Last year’s fall conference in Myrtle Beach, SC, drew 287 registrants, and David Sherrod, the council’s assistant executive director, told The Produce News at the end of August that around 255 people had registered for this year’s conference so far. “When it’s all said and done, I think we’ll be right about the same number,” he estimated.

The council, which was founded in 1999 and thus is celebrating its 15th anniversary, held its fall conference at Brasstown Valley back in 2008. “It’s a beautiful place to take in nature,” said Sherrod.  “And we’ve got the whole resort to ourselves this time. We’re excited about that.”

Following meetings for committees and directors Thursday morning and afternoon, Sept. 25, the conference officially kicks off that evening with the Get Acquainted Hoedown at Brasstown with the Shoal Creek Bluegrass Band, from 6 p.m. to 10 p.m.

On Friday, Sept. 26, two workshops will be held. Workshop I: Defining Locally Grown, which will be held from 8:30 a.m. to 9:45 a.m., will feature speakers Teri Miller of Delhaize America, Joe Watson of Rouse’s Supermarkets, Mike Tipton of K-VA-T, Darvel Kirby of United Supermarkets and Matthew Roy of US Foods. Workshop II: The Future of Online Grocers, which will be held from 10 a.m. to 11:15 a.m., will be moderated by Jonna Parker of Nielsen Perishables Group and will feature speakers Kenneth Todd of Delhaize America, Lucinda Clark of Space Girl Organics and Tony Stallone of Peapod.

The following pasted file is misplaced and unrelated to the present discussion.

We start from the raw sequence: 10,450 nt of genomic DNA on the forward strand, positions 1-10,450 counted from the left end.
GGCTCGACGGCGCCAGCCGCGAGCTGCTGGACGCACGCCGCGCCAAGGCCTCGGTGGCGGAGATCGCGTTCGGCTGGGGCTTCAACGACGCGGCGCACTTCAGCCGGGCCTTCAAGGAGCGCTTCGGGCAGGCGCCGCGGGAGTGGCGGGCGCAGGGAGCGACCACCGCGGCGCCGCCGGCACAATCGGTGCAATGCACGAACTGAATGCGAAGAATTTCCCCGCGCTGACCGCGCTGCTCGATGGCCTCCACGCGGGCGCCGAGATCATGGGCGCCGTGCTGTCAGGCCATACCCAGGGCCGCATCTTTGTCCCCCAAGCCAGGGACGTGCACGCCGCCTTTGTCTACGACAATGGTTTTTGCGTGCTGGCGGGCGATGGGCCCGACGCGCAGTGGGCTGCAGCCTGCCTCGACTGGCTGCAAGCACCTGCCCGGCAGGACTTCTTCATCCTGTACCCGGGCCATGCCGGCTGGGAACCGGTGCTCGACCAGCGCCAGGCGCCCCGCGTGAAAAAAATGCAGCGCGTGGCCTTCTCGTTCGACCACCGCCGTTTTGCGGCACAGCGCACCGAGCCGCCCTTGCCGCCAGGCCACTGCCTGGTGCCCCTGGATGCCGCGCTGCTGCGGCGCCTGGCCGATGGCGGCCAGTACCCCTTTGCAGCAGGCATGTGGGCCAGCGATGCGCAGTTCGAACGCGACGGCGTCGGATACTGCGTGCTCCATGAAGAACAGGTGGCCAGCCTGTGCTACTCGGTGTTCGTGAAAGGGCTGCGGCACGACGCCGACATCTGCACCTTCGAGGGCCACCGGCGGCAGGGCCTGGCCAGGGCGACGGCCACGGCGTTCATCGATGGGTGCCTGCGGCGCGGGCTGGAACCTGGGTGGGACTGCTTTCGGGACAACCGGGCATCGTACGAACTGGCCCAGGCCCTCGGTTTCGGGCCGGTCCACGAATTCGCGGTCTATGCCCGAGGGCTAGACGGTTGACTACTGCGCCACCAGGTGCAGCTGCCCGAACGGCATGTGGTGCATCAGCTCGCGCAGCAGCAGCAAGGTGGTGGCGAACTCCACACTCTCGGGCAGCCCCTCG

The general session and luncheon will follow, beginning at 11:30 a.m. John Smoltz, a former Major League Baseball pitcher and current MLB network analyst, will deliver the keynote address. In his playing career, Smoltz was a World Series champion in 1995 for the Atlanta Braves, was an eight-time MLB All-Star, was Most Valuable Player of the 1992 National League Championship Series, and is one of 16 pitchers in MLB history to record 3,000 strikeouts during his career.

Also at the general session, Lucy Klausner, senior development officer of corporate partnerships at Children’s Healthcare of Atlanta, will speak about the importance of eating fruits and vegetables in the fight against childhood obesity. In her work at Children’s Healthcare of Atlanta,